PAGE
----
Preparing for Breastfeeding Will Be Much More Difficult Than You Expect.

As soon as I found out I was pregnant, I began to research the best parenting tactics, including breastfeeding. I started attending League La Leche meetings even before my bump was visible. Learned about latches and holds. I got my books on breastfeeding from the library and went to every breastfeeding event I could find. I was convinced that with the right mindset and great determination, everything would turn out well.

But all these preparations were wasted when my son was diagnosed with intrauterine hydronephrosis . Books could not prepare me for an unplanned induction or ICU stay. Almost a month after giving birth, I needed emergency surgery due to complications, and my son still didn’t grab the first time, possibly due to “nipple confusion” after bottle feeding. Lost and frustrated, I kept wondering what I did wrong.

One day my son suddenly realized this. There was no magic – he just decided to do it, and I ended up breastfeeding him for about a year and eight months. We did it well, but I would like someone to tell me how difficult it can be in the beginning. Nipple pain, soreness, problems with breastfeeding – there are so many problems associated with breastfeeding, but where is the discussion? It is important for mums who choose to breastfeed to be aware of problems that are normal.

Here are some ways you can better prepare:

Expect obstacles

Every combination of mother and child is different. Some women may enjoy the easy experience of nursing, others, like me, will face setbacks.

There are some things you cannot prepare for ahead of time: the shape of the grip, the anatomical issues of the mom or baby, and mental health issues. Fortunately, most of these questions can be addressed with the help of a dedicated breastfeeding counselor or birth attendant, such as a doula, obstetrician-gynecologist, or midwife. When you begin your journey knowing that there are problems that are all normal, you will not easily become discouraged.

Consider setting additional deadlines, for example, “If we are still struggling in two weeks, we will seek professional help.” The most important thing is to know when to take a break. If your struggles to breastfeed are affecting your mental and physical health, take a break. If you feel like a better parent for a week or two without breastfeeding, you may need to consider switching to formula.

Build a support network

The first few weeks of breastfeeding are physically and emotionally draining. But, as in most cases, it becomes more and more comfortable over time. One of the best predictors of breastfeeding success is having a support network.

Do you have a close friend who is well versed in the twists and turns of early breastfeeding? Tell her that you may be calling for her help. Is there an online support group that can comfort breastfeeding moms? Ask the board for local consultants on breast -feeding, or refer to the handbook International Association of breast- feeding. Develop your surroundings ahead of time, because when a baby is born, you may be overly excited.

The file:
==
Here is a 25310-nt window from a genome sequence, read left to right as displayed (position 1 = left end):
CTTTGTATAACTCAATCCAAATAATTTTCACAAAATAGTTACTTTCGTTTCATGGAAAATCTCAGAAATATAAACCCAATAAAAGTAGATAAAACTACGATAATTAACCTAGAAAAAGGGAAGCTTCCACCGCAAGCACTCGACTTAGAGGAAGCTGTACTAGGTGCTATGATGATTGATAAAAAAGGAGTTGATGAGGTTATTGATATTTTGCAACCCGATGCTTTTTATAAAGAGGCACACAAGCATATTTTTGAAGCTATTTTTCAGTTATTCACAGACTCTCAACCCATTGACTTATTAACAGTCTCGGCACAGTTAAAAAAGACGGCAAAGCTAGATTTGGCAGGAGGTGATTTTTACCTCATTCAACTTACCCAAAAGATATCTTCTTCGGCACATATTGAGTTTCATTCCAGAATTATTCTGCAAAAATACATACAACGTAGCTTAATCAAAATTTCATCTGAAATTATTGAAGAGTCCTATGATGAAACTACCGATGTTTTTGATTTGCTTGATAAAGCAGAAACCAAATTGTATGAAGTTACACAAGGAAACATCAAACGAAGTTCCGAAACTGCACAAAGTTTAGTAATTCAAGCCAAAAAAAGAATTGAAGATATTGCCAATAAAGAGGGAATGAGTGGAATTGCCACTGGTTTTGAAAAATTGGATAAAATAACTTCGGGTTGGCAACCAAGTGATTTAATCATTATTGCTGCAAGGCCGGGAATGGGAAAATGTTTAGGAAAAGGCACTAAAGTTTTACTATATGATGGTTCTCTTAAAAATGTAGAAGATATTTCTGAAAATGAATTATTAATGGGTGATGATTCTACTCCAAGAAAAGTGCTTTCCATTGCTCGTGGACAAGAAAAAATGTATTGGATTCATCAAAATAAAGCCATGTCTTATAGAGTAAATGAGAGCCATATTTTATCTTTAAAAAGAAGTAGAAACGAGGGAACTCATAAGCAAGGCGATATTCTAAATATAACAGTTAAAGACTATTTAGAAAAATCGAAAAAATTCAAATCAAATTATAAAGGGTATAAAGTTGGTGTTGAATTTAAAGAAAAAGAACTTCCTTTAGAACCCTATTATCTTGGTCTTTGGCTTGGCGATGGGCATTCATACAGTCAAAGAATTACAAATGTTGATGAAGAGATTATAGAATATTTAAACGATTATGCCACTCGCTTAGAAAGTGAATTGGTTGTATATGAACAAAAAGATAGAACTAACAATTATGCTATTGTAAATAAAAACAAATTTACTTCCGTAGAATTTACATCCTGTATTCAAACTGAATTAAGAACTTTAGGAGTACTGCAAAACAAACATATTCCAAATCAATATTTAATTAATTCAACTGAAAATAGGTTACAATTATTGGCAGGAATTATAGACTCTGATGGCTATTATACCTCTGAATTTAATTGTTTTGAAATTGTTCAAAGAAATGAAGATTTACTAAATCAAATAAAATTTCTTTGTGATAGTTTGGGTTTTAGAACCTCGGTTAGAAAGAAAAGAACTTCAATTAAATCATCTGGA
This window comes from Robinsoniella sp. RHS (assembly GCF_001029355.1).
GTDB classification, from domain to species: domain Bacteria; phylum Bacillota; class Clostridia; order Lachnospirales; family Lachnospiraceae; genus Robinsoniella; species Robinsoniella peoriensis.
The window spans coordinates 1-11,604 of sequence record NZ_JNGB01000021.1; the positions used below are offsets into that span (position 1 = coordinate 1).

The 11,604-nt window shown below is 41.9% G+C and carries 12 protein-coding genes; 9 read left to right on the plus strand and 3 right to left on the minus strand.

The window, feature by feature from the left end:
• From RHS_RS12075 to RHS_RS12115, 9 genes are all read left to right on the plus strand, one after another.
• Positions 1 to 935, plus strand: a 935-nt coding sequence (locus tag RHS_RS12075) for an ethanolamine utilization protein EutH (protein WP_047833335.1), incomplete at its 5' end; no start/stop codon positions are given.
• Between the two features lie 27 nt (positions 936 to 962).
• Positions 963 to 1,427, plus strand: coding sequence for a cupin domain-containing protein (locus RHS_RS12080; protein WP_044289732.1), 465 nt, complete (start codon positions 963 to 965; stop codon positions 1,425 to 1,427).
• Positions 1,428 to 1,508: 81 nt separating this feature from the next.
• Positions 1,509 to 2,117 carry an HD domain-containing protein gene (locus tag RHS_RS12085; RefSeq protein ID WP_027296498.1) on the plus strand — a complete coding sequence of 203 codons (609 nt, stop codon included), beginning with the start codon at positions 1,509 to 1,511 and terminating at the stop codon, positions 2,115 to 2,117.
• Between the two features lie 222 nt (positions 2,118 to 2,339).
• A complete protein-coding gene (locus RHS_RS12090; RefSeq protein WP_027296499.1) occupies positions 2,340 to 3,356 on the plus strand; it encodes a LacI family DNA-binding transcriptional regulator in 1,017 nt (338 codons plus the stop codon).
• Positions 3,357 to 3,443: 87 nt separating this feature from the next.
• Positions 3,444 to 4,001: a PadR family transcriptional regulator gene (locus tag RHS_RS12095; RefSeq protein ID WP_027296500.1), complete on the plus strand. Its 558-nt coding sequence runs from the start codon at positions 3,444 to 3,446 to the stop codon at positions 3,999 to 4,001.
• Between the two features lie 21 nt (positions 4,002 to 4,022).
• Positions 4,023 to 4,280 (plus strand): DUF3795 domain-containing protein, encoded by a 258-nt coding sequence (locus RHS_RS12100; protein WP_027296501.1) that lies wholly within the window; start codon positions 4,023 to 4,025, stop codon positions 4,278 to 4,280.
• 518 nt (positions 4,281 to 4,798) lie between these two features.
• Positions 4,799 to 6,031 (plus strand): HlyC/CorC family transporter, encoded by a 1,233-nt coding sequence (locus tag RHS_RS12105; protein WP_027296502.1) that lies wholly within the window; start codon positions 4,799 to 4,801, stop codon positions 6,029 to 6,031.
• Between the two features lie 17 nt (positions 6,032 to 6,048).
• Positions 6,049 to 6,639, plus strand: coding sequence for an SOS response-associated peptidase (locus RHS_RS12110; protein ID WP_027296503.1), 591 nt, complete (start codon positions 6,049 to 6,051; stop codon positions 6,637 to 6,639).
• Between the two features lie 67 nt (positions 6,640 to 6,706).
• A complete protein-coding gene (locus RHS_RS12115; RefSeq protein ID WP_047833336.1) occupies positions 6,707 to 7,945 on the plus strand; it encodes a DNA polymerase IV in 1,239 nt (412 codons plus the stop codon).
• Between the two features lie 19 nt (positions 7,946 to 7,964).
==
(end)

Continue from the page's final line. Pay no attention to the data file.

Of course, your partner can also come along and help if you provide him with information on how to do this. My husband didn’t come to breastfeeding classes with me, so if I needed his support, I knew I had to give him a crash course on how to fill the gaps.

Ask someone for a protector

A close friend of mine recently gave birth to twins and was determined to breastfeed. Although she was motivated and informed, the doubts shown by the obstetricians discouraged her. They didn’t believe she could successfully breastfeed one baby, because of her age and race , let alone twins. This experience influenced her belief in herself.

The support you get in the hospital can make or break your nursing journey. When choosing a health care provider, choose a doctor or supportive person, such as a doula, to protect you. Here are some questions you can ask a potential defender:

  • How will you protect me when I cannot?
  • Do you know all my preferences?
  • Do you have time to support me?

Research shows that people of color and members of the LGBT community face unique barriers when it comes to caring for childbirth due to prejudice and prejudice. For this reason, it is important for members of marginalized groups to make sure that the person they hire understands their identity and knows how this might affect their birth experience.

Be careful with yourself

Parenting is a difficult transition, and we all decide how we want to do what is best for our children. Like many other options, the decision to breastfeed is not easy, but many parents find it worth it. I decided to continue breastfeeding even when things looked bleak because it helped my family.

Each mother has to overcome different obstacles – physical for some, economic for others. It is important to know that not breastfeeding does not make you a less worthy parent.

As long as you try and progress according to the interests of your children, everything will really be fine.


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